“Kitty! Stop! It’s not safe!” I yelled.
“It’ll hold me. I’m lighter than you,” she replied confidently.
“Kitty!” But that never got finished. Because that was when the ladder let go.
I cried out and Kitty screamed, “Larry! Help!” She was about where I had been when I felt that I had pushed my luck too far. The rung she was on gave way. Both sides of the ladder of the ladder split.
Kitty uttered a high pitched scream, “Larry! Larry! Help me!”
I knew what had to be done. She was better than sixty feet above me. Her legs kicking wildly. I still can’t see a circus aerial act. Not even on TV.
“Kitty. Just hold still!” I yelled. She immediately stopped and hung straight down. I ran to the haymow. Clutched up as much hay as I could and dropped it below Kitty. I went back again and again. Looking back at it you might have thought of one of those cartoons where the guy jumps into a glass of water. Back and forth. Back and forth. “Kitty you’ve got to hold on!” I yelled. It was chin height now. The one we had been diving into it had been twenty-five feet deep. I thought that if she just broke her legs we would be getting off cheap. I knew that if she missed it she would be killed instantly. “Let go! Just let go!” I yelled. She instantly obeyed me. She dropped straight down like a knife. She struck the hay right in the centre. Kitty was out of sight. I heard the thump of her body hitting the floor. A loud thud. It was too loud, much too loud. My throat was coated with chaff.
“Larry,” she cried softly, ”Am I alive?” I picked her out of the hay and hugged her. She hugged me back.
“You’re alive,” I said with disbelief. “You’re alive,” I repeated.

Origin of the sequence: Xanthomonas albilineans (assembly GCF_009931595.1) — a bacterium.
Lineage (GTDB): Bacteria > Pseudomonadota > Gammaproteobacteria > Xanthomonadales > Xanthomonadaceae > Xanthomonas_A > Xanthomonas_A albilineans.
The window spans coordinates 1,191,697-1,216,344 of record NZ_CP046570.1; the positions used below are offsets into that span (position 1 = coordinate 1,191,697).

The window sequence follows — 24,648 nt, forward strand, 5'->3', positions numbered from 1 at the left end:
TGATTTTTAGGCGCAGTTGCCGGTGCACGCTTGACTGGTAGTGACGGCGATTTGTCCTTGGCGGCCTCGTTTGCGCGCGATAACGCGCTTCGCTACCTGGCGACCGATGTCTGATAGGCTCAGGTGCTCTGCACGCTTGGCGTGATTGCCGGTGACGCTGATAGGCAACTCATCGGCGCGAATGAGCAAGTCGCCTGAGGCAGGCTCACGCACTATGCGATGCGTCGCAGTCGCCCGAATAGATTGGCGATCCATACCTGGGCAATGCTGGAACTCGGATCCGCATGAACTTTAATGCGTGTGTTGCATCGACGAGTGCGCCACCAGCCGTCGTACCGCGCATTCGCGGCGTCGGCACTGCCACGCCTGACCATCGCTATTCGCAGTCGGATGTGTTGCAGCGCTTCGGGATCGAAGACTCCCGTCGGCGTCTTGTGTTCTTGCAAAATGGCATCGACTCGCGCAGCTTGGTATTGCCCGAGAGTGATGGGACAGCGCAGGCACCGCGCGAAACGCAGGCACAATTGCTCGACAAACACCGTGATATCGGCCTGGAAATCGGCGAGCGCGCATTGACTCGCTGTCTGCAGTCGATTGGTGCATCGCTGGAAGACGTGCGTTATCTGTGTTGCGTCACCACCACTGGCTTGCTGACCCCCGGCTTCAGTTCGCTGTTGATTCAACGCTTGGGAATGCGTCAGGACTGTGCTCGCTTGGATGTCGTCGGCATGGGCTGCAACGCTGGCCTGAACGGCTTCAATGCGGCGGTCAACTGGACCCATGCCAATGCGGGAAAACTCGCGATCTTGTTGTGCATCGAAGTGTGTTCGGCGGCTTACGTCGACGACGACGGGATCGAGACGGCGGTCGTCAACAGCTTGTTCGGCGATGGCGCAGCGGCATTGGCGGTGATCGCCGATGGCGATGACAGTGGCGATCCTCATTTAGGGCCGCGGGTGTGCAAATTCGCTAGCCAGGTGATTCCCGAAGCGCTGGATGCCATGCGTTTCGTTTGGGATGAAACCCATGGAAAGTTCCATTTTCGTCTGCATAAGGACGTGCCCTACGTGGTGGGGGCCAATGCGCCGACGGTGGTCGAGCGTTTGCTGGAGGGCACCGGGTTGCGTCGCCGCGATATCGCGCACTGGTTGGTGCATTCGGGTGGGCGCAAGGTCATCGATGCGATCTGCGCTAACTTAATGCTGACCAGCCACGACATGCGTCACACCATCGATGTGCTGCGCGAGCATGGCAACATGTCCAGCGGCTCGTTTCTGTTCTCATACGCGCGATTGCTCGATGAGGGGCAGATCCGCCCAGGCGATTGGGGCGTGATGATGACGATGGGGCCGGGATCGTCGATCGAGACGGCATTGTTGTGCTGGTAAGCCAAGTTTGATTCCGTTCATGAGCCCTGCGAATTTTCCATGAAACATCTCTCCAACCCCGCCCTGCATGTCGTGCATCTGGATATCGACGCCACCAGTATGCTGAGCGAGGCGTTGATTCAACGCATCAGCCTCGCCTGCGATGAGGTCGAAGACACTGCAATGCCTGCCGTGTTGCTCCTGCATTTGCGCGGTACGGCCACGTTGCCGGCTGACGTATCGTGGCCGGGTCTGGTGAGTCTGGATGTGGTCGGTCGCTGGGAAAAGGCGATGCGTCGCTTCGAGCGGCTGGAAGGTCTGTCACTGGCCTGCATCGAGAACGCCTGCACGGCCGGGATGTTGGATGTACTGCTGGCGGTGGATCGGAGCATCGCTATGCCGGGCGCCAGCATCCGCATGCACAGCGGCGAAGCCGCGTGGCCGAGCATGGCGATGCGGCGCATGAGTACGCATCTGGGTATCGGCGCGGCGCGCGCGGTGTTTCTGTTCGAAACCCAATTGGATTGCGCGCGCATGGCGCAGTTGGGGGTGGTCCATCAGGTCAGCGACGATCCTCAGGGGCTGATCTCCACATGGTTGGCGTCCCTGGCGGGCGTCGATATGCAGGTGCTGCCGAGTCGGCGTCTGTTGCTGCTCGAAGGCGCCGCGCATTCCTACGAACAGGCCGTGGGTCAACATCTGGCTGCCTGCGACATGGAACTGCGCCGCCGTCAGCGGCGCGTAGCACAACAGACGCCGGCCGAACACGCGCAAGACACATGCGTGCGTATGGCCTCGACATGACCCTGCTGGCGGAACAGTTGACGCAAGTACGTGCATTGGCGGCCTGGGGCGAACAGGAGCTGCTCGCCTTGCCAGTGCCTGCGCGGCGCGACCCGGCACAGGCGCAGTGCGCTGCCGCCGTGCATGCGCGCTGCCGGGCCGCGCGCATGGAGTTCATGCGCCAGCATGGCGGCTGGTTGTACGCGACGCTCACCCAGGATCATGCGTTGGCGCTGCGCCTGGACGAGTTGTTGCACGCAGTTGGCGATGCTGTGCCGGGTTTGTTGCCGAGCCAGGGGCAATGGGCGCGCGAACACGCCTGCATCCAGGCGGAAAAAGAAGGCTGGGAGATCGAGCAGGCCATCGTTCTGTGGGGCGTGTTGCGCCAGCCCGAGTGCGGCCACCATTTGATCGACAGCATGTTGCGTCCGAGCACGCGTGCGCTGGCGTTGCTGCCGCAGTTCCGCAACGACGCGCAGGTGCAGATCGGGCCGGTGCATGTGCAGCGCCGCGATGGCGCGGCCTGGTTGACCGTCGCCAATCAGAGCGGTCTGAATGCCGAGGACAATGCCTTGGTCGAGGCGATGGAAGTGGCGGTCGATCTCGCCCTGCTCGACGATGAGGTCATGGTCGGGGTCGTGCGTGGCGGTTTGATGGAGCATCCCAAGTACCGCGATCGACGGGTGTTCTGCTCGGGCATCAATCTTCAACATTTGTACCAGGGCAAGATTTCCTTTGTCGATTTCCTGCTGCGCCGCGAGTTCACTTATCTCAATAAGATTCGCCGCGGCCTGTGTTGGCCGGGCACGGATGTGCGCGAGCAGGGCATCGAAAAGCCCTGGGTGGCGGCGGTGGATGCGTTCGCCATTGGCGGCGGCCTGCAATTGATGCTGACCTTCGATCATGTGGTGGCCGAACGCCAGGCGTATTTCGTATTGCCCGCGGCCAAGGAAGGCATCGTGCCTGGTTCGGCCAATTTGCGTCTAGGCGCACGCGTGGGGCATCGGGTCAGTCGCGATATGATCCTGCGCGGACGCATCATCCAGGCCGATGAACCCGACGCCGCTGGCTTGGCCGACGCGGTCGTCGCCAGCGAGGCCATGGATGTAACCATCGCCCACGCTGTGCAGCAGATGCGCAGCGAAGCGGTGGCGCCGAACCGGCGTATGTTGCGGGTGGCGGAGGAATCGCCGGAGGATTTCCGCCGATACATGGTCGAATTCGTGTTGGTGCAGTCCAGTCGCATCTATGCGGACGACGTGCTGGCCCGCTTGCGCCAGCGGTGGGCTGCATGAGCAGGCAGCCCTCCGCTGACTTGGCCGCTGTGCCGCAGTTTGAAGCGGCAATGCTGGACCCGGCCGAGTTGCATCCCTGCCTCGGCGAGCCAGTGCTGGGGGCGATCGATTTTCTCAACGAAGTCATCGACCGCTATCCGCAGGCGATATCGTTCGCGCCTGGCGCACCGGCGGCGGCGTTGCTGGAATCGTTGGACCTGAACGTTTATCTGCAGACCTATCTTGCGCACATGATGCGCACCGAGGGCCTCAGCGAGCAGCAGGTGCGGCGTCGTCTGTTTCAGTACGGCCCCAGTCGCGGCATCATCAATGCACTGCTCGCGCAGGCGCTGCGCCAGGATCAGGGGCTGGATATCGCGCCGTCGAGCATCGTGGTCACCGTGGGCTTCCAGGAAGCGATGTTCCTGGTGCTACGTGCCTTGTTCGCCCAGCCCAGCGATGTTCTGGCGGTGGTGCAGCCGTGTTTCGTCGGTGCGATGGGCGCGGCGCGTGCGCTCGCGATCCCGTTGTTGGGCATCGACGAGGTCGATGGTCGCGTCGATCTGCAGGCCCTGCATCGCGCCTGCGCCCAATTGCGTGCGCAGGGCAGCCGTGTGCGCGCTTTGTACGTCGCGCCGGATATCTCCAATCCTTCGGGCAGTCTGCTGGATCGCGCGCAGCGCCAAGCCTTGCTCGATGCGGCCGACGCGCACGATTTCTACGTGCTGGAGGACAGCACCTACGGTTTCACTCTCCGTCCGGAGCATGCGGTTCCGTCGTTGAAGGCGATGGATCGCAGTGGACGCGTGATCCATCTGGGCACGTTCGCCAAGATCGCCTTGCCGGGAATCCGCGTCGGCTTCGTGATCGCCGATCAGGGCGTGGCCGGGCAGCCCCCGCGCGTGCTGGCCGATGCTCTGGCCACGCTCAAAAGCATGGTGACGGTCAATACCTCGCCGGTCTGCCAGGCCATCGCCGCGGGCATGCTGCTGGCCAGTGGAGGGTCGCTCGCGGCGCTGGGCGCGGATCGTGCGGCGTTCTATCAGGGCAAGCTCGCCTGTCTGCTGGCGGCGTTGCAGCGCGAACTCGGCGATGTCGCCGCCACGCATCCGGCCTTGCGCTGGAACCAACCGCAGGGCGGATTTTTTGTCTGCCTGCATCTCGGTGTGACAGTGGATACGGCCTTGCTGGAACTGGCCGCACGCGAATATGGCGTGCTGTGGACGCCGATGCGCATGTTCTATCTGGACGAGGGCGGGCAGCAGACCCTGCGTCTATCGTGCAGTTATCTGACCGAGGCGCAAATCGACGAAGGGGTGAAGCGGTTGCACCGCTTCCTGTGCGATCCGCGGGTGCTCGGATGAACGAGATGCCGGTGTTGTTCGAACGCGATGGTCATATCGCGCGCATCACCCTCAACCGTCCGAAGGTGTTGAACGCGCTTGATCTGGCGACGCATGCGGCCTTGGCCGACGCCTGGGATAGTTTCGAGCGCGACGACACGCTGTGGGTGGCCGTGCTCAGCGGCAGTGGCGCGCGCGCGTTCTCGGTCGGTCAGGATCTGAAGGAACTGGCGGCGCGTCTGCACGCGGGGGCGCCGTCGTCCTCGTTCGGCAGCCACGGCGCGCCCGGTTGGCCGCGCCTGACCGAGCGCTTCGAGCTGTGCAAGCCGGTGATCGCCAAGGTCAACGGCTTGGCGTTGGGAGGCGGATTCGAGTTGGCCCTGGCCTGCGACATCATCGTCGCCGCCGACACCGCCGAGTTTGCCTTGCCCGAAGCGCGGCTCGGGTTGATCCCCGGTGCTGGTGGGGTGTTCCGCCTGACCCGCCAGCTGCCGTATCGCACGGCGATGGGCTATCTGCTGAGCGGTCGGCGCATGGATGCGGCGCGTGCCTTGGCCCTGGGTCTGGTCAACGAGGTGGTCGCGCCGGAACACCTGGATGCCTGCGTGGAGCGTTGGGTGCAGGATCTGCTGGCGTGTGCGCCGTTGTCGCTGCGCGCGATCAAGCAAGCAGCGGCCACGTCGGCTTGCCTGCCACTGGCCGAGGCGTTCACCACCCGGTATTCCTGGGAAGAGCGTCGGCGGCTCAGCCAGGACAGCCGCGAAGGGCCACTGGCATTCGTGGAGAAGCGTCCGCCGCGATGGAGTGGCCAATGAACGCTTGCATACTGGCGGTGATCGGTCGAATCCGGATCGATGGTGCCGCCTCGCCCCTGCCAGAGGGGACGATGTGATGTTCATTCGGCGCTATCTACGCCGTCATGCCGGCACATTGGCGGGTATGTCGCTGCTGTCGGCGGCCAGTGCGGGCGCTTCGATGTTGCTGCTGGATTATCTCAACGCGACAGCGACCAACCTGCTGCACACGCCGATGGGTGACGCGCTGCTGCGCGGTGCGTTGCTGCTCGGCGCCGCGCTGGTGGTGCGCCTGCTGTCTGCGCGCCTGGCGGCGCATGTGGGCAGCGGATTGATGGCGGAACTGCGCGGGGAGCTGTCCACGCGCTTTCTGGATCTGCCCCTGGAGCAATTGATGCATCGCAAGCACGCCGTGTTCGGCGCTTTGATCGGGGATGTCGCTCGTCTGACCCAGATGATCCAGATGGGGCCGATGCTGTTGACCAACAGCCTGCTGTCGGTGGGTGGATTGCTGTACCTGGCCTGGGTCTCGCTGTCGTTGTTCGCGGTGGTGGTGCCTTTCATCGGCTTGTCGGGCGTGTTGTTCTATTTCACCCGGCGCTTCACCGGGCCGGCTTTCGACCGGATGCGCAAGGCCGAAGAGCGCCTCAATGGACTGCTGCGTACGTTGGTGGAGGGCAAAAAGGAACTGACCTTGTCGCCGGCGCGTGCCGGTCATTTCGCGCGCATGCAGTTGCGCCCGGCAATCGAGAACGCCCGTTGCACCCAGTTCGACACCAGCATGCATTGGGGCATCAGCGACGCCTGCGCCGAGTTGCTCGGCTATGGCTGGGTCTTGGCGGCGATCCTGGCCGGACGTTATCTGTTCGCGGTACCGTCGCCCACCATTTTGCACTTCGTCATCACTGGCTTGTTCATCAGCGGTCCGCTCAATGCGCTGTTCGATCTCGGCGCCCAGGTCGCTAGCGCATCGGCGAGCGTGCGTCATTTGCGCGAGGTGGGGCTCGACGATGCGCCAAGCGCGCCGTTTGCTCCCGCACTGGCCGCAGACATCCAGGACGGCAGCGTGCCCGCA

She’d only broken her left ankle. When Dr. Robertson, my dad and I arrived back in the barn, the doctor stared into space.
“You don’t know how lucky you were,” he said, the last rung on the ladder still swaying there on one nail, “It’s a miracle.”
A moment after the doctor had gone my dad turned to me. He put his cold hand on my shoulder. “Were goin’ to the woodshed Larry. I believe you know what’s gonna happen there.”
“Yes Sir,” I replied. With every hit I thanked God in a loud clear voice, that Kitty was still alive. I was pretty sure he was hearing me by the last whip of that brutal leather strap.
They let me in to see her just before bedtime. She looked at me so long and lovingly that it was almost uncomfortable. Then she spoke to me in a calm voice. “Hay. You put down hay.”
I said, feeling surprised, “Course I did.” There was an awkward silence. “You didn’t know?” I said in shock.
“I didn’t know what you were doing.”
“You must have.” I blurted out! “I was right under you for crife sake.”
“ I didn’t dare look down. I was too frightened. I had my eyes shut the whole time.”
I was thunderstruck. “You didn’t know? You didn’t know what I was doing?” She shook her head. “And when I told you to let go you just did it?” She nodded. “How could you do that?” She stared at me through those deep blue eyes.
“I knew you were doing something to fix it. You’re my big brother.”
“Oh Kitty…” But that never got finished either. I put my hands over my face. She sat up, took them away and then kissed me on the cheek.
“But I knew you were down there. I’m sleepy. I’ll see ya tomorrow Larry.”
My father replaced the ladder but we never dived again. It was the end but somehow not the end. Somehow it never ended until nine days ago when Kitty dived from the roof of an insurance building. I carry it in my wallet as if it’s my work. The headline reads ‘Girl Swan-Dives To Her Death’.
Now, that’s all that matters, other than facts that don’t mean anything.